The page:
Jo Lucas, written from the heart as a mental health professional, who also happens to be a Non-Executive Director for a Mental Health Trust
Parity of esteem has become a slogan in the NHS over the last few years. It is defined as ‘tackling physical and mental health issues with the same energy and priority’. When I asked colleagues around an NHS board table what it meant, all I saw were sad smiles and a recognition that not much has changed. This story is similar for people with diagnoses of long term mental health problems, notably paranoia and schizophrenia, as well as severe eating disorders. When physical problems begin to kick in, the NHS is able to look for solutions. When it is ‘just’ a psychological (and social and familial) problem, for which there are limited NICE guidelines and few significant health options, then there is little on offer. The bar to accessing services has been raised so it feels as if you have to be pretty desperate to qualify. Services in the community are stretched and have long recognised that they are seeing people with ever more serious problems. I hear similar stories from many of the carers I meet as a Non-Executive Director.
My family’s recent experience illustrates this story and we are far from unique, though of course Tom (not his real name) was. Tom was diagnosed with kidney failure in spring 2018, due to high blood pressure that had never been spotted. Kidney failure is not one of the illnesses traditionally linked to taking long term psychotropic medication, but it is linked to high blood pressure. The kidney specialists leapt into action. He was hospitalised twice, tested for everything and finally put on dialysis three times a week. When he complained of a stiff shoulder, he was referred on to have that examined speedily. He was examined and scanned frequently over the last 12 months for kidney issues, and anything else connected. Tom died of heart failure in December having spent the evening at the dialysis unit, where the staff called us to share their concern that his blood pressure was through the roof and suggested he go to A & E.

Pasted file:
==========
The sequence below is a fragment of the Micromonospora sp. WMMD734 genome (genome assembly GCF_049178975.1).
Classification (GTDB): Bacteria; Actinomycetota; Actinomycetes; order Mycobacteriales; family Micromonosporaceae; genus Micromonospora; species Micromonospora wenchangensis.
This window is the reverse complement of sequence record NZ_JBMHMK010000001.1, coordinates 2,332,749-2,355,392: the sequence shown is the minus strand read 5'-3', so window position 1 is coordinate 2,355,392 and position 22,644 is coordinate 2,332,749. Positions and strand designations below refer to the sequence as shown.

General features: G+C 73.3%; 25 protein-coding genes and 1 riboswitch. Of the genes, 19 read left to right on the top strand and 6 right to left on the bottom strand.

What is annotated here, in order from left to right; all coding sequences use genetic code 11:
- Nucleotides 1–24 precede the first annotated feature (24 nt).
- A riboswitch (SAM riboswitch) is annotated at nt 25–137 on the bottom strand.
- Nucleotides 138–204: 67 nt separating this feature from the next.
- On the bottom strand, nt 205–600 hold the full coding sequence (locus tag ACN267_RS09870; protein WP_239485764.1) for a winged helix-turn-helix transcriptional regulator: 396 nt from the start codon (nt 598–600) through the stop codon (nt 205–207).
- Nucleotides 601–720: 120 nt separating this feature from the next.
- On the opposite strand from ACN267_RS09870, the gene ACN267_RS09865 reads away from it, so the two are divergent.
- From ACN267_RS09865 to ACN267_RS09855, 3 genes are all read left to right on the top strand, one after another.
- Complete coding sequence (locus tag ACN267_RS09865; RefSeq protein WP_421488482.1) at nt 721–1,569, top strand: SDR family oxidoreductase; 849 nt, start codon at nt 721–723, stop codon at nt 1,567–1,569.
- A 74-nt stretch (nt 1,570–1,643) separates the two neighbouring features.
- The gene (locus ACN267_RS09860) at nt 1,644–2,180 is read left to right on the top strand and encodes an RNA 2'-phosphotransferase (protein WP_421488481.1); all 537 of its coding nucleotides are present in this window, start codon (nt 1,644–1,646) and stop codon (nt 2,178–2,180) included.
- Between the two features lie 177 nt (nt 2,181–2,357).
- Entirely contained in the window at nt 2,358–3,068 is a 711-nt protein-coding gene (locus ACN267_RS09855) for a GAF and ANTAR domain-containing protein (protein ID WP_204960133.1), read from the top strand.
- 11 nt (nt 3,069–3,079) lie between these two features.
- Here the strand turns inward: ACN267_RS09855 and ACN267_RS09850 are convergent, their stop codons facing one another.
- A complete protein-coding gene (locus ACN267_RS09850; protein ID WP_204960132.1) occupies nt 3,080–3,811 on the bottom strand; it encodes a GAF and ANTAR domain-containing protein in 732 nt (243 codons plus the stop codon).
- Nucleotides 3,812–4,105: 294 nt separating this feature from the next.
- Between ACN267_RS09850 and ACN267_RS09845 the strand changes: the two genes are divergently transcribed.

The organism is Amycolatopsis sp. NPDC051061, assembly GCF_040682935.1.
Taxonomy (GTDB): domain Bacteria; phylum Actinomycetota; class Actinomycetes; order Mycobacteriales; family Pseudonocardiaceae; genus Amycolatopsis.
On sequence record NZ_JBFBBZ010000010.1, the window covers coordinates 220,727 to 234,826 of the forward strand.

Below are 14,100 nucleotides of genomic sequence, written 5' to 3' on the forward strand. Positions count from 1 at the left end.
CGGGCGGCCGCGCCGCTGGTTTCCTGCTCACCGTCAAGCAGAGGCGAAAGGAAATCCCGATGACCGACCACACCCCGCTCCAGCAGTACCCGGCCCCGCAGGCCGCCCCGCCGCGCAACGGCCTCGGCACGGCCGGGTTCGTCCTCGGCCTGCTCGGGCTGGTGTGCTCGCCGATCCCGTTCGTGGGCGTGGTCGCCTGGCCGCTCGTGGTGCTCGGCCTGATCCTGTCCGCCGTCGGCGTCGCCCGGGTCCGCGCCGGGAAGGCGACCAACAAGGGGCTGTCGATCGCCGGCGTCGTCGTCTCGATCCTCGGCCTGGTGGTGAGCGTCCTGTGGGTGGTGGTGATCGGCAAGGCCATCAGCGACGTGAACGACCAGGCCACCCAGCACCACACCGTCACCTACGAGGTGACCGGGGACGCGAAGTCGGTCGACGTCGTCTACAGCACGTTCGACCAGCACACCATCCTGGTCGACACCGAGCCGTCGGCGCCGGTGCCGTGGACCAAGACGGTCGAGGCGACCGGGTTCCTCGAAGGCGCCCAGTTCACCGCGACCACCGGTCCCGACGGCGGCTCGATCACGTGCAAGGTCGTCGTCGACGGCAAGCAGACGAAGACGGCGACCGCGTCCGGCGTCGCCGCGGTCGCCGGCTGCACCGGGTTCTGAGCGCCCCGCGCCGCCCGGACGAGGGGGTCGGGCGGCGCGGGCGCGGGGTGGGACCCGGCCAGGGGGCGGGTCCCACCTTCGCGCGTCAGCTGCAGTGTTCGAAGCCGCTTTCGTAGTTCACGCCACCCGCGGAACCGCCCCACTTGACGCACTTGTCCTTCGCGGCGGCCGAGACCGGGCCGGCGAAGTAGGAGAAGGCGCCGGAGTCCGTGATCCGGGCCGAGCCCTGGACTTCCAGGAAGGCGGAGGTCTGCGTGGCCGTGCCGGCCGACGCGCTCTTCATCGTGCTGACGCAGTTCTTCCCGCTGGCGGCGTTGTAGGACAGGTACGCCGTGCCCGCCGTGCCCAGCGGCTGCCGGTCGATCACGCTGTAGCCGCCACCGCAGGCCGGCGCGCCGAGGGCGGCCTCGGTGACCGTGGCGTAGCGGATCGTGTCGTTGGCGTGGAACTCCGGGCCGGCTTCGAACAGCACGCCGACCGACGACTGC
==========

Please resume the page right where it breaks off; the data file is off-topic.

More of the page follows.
Tom had his first psychotic episode in his 20s while at university and was diagnosed with paranoid schizophrenia. In retrospect it seems he simply stopped growing up from the age of 17, when he left a secondary school where he felt safe. He had been bullied at primary school and never quite fitted in. This pattern is familiar to many families: things begin to go wrong, in initially undefinable ways, in early years. Tom was gifted artist and a good musician but did not have the resources to make anything of them, despite his family’s best efforts.
During the first years he received a lot of services from various agencies and medication. These had no impact on his anxiety and paranoia. His mental health problems were never ‘tackled with the same energy and priority’ as the later physical ones. He slipped slowly into a quiet and very limited life, as his paranoia and anxiety made things increasingly difficult and his horizons narrowed. He saw his GP and a psychiatrist fairly regularly. It was always a different psychiatrist and while they reviewed his medication, they never took his blood pressure. We know that anxiety causes high blood pressure and we know that consistently high blood pressure causes kidney problems.